EPA Employees Denounce Unsafe Asbestos Removal Methods

"Wet Method" Fails to Properly Contain Airborne Asbestos

June 4, 2004-Officials in Fort Worth, Texas, hope to use an unsafe, but cheap, asbestos removal technique when the city tears down the Cowtown Inn, a decaying building that has been abandoned for more than 15 years. Also dubbed the "Fort Worth Method," the "wet method" merely requires spraying asbestos-containing areas with a fire hose, then demolishing the structure with the asbestos in place. Environmental groups fear the process could become the model for demolitions nationwide, endangering both workers and the public.

The Clean Air Act and government regulations require that asbestos be contained, hand-removed, and bagged before a demolition can take place. This procedure can greatly reduce the amount of airborne asbestos. Using the Fort Worth or wet method instead, however, would not allow asbestos releases to be detected or controlled, according to the Asbestos Coordination Team (ACT) of the Environmental Protection Agency (EPA).

ACT and other EPA investigators are considering the city of Fort Worth's application to use the wet removal method. Besides not controlling asbestos releases, the wet method plan:

  • lacks detail about worker safety;
  • does not make clear who has authority for on-site decisions and "stop work orders;"
  • does not explain how asbestos-containing material could be adequately wetted;
  • contains no plan for sufficient air monitoring;
  • fails to address the problem of vermiculite asbestos in attic insulation, Monokote fireproofing, and ceiling tiles;
  • fails to appraise the community of asbestos dangers (Executive Summary, Draft ACT General Comments).

"No information from the [Fort Worth] study or the scientific literature provides a basis for assuming that off-site releases will be harmless, inconsequential, or not potentially result in contamination of area soils, dusts, and structures," wrote Dr. Aubrey Miller, EPA senior medical officer and toxicologist (Memo from Aubrey Miller, May 10, 2004). "This is an outrageous proposal because the only safe level of exposure to asbestos is zero," commented Richard Lemen, Ph.D., former Deputy Director of the National Institute for Occupational Safety and Health. "Even extremely low levels of exposure to asbestos can cause cancer. Because the City cannot guarantee the safety of the workers, the surrounding neighbors, or nearby school children, this project is an unethical human health experiment with a deadly toxin" (Public Justice, News Release, May 25, 2004).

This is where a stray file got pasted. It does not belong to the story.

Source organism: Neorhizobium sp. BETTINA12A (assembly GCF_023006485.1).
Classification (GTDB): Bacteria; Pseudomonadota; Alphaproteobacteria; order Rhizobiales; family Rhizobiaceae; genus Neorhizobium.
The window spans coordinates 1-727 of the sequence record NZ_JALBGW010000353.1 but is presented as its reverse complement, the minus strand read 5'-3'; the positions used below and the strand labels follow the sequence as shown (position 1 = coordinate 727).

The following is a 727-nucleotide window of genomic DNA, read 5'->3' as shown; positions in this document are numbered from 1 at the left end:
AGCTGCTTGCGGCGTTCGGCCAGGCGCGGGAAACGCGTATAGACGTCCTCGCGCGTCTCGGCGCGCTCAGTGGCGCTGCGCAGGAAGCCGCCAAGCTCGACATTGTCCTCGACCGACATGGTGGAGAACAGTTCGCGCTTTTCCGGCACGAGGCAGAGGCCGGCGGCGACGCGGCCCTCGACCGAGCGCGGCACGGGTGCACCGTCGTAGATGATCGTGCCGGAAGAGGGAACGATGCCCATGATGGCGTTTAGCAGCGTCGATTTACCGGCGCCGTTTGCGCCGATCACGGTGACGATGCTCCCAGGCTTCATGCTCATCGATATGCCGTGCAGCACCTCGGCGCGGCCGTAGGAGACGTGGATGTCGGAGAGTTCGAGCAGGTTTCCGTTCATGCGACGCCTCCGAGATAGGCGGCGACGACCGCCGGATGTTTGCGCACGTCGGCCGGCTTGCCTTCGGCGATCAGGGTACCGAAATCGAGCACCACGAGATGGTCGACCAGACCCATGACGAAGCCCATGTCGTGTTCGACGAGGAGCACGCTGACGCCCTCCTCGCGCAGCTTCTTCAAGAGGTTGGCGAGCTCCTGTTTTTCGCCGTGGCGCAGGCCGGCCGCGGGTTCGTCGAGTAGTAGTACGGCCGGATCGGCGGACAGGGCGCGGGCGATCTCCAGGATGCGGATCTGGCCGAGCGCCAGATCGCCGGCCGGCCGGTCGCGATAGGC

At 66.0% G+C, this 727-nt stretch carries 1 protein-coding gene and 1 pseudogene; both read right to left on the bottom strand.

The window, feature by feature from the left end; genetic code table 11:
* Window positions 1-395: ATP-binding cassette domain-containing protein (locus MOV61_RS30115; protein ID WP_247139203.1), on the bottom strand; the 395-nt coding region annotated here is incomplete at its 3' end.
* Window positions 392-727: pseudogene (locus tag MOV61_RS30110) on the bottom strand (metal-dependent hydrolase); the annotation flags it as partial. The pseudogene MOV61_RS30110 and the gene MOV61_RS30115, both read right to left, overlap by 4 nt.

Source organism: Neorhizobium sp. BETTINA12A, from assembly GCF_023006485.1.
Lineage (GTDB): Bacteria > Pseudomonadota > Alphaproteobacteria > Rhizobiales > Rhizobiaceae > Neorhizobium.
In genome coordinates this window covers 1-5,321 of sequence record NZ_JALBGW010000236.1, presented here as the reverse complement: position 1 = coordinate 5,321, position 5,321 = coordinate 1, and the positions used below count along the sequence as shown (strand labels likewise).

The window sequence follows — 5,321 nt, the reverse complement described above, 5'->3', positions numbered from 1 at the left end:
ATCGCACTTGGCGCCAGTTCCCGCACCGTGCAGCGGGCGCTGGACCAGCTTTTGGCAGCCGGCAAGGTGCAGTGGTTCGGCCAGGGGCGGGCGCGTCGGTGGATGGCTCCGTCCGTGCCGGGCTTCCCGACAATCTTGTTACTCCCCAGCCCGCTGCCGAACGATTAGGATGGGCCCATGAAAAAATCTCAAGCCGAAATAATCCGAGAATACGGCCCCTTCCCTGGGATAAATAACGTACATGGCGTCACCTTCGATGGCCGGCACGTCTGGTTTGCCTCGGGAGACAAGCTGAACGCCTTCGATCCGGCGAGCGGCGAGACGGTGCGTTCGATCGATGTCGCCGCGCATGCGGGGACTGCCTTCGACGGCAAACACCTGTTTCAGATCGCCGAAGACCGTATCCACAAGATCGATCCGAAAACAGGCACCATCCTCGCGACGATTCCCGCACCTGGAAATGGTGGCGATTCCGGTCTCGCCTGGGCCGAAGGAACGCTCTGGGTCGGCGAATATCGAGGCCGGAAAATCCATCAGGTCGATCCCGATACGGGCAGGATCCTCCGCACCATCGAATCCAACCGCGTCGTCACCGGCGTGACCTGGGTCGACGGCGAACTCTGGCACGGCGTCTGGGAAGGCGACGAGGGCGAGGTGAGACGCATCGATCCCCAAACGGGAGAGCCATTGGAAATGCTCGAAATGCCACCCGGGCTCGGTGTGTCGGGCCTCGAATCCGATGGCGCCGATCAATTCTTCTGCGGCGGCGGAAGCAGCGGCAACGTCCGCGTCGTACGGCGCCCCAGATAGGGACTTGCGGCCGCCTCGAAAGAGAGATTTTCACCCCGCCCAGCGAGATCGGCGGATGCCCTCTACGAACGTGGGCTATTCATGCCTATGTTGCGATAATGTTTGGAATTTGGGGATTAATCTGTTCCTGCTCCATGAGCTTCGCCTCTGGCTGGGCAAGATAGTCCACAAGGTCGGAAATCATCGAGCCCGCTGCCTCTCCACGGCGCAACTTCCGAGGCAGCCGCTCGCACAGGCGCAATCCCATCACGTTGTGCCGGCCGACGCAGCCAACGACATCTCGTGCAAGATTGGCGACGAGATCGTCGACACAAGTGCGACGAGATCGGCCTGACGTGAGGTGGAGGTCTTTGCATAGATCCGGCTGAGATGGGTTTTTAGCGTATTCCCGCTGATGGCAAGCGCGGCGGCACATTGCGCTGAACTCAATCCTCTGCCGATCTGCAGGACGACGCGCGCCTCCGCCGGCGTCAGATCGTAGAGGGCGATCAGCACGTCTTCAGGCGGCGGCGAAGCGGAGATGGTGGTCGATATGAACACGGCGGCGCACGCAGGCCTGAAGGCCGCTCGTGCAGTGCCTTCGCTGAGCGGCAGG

Hazardous Asbestos Removal Method Used for the Last Four Years at St. Louis Airport

The internal EPA documents critical of Fort Worth's wet removal method were leaked to environmental groups by concerned EPA employees. At the same time, the St. Louis Dispatch reported that the wet removal method has been used to raze houses for expansion of St. Louis' Lambert Field for the last four years. The EPA claims that it did not know about the unapproved use until 2003, when hundreds of houses had already been demolished. The agency then gave its approval for the St. Louis Airport Authority to use the wet removal method from that time forward, and later renewed its authorization for one year, beginning March, 2004.

"This type of exemption from established methods increases the risk to those doing asbestos (removal) and people living or working nearby," said Eric Schaeffer, who directed the EPA's national Office of Regulatory Enforcement until 2002. "They'll receive high exposures if anything goes wrong... I wouldn't want to be living next door, across the street or down the block unless this is being done by the book" (St. Louis Post Dispatch, May 29, 2004).

Wet Method Updates:

  • St. Louis Cited for Illegal Use of the"Wet Method" Asbestos Removal
  • Public Justice Petitions EPA on Use of the "Wet Method"

Asbestos Disease May Take Years to Develop

Breathing in asbestos can lead to lung cancer, an aggressive cancer called mesothelioma, asbestosis, and other asbestos-related diseases. These diseases take decades to develop. Therefore, any medical harm done from asbestos releases in the Fort Worth and St. Louis neighborhoods would not be readily apparent until many years after the demolitions were completed.

Meanwhile, the St. Louis Airport authority estimates that 500 more houses must be inspected for asbestos content. They could all be candidates for asbestos removal by the wet method. The EPA has not yet determined what will be done about the Fort Worth project. Cowtown Inn is scheduled to be demolished in July.

Cowtown Inn Update:

  • EPA Won't Approve Cowtown Demolition Using Wet Method of Asbestos Removal